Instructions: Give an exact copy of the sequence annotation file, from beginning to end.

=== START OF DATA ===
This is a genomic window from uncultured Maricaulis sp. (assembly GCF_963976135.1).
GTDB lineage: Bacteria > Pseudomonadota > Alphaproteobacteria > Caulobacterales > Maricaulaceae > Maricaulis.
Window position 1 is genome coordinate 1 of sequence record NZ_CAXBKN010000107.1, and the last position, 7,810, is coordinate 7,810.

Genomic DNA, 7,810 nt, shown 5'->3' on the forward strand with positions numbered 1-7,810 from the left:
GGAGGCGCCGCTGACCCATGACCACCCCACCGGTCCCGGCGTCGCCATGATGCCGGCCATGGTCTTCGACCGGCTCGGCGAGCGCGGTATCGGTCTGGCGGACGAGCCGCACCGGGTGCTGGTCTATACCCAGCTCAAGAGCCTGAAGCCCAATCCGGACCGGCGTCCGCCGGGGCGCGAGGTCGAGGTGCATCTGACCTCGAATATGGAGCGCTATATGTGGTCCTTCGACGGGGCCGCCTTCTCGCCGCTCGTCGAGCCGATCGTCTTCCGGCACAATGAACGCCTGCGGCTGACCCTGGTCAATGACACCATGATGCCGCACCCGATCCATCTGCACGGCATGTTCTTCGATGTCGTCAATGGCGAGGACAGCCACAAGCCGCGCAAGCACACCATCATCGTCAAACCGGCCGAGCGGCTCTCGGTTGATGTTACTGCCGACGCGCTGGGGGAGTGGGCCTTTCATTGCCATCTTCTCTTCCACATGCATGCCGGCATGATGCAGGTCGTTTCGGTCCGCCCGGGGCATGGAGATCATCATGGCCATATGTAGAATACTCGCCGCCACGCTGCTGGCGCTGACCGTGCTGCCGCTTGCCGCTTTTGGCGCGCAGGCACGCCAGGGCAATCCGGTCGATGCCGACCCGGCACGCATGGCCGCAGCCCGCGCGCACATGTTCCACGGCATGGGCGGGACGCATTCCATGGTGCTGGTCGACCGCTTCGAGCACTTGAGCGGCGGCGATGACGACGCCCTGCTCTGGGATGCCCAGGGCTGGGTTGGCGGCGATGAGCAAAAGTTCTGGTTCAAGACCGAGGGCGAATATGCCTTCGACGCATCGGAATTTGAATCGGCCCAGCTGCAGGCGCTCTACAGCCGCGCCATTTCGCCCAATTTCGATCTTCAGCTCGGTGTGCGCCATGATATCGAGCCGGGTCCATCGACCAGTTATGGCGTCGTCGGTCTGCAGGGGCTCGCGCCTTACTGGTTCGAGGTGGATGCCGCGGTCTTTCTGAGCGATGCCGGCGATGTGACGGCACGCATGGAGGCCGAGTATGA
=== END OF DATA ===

This is a genomic window from uncultured Maricaulis sp. (assembly GCF_963976135.1).
GTDB lineage: Bacteria > Pseudomonadota > Alphaproteobacteria > Caulobacterales > Maricaulaceae > Maricaulis.
Window position 1 is genome coordinate 1 of sequence record NZ_CAXBKN010000107.1, and the last position, 7,810, is coordinate 7,810.

Genomic DNA, 7,810 nt, shown 5'->3' on the forward strand with positions numbered 1-7,810 from the left:
GGAGGCGCCGCTGACCCATGACCACCCCACCGGTCCCGGCGTCGCCATGATGCCGGCCATGGTCTTCGACCGGCTCGGCGAGCGCGGTATCGGTCTGGCGGACGAGCCGCACCGGGTGCTGGTCTATACCCAGCTCAAGAGCCTGAAGCCCAATCCGGACCGGCGTCCGCCGGGGCGCGAGGTCGAGGTGCATCTGACCTCGAATATGGAGCGCTATATGTGGTCCTTCGACGGGGCCGCCTTCTCGCCGCTCGTCGAGCCGATCGTCTTCCGGCACAATGAACGCCTGCGGCTGACCCTGGTCAATGACACCATGATGCCGCACCCGATCCATCTGCACGGCATGTTCTTCGATGTCGTCAATGGCGAGGACAGCCACAAGCCGCGCAAGCACACCATCATCGTCAAACCGGCCGAGCGGCTCTCGGTTGATGTTACTGCCGACGCGCTGGGGGAGTGGGCCTTTCATTGCCATCTTCTCTTCCACATGCATGCCGGCATGATGCAGGTCGTTTCGGTCCGCCCGGGGCATGGAGATCATCATGGCCATATGTAGAATACTCGCCGCCACGCTGCTGGCGCTGACCGTGCTGCCGCTTGCCGCTTTTGGCGCGCAGGCACGCCAGGGCAATCCGGTCGATGCCGACCCGGCACGCATGGCCGCAGCCCGCGCGCACATGTTCCACGGCATGGGCGGGACGCATTCCATGGTGCTGGTCGACCGCTTCGAGCACTTGAGCGGCGGCGATGACGACGCCCTGCTCTGGGATGCCCAGGGCTGGGTTGGCGGCGATGAGCAAAAGTTCTGGTTCAAGACCGAGGGCGAATATGCCTTCGACGCATCGGAATTTGAATCGGCCCAGCTGCAGGCGCTCTACAGCCGCGCCATTTCGCCCAATTTCGATCTTCAGCTCGGTGTGCGCCATGATATCGAGCCGGGTCCATCGACCAGTTATGGCGTCGTCGGTCTGCAGGGGCTCGCGCCTTACTGGTTCGAGGTGGATGCCGCGGTCTTTCTGAGCGATGCCGGCGATGTGACGGCACGCATGGAGGCCGAGTATGA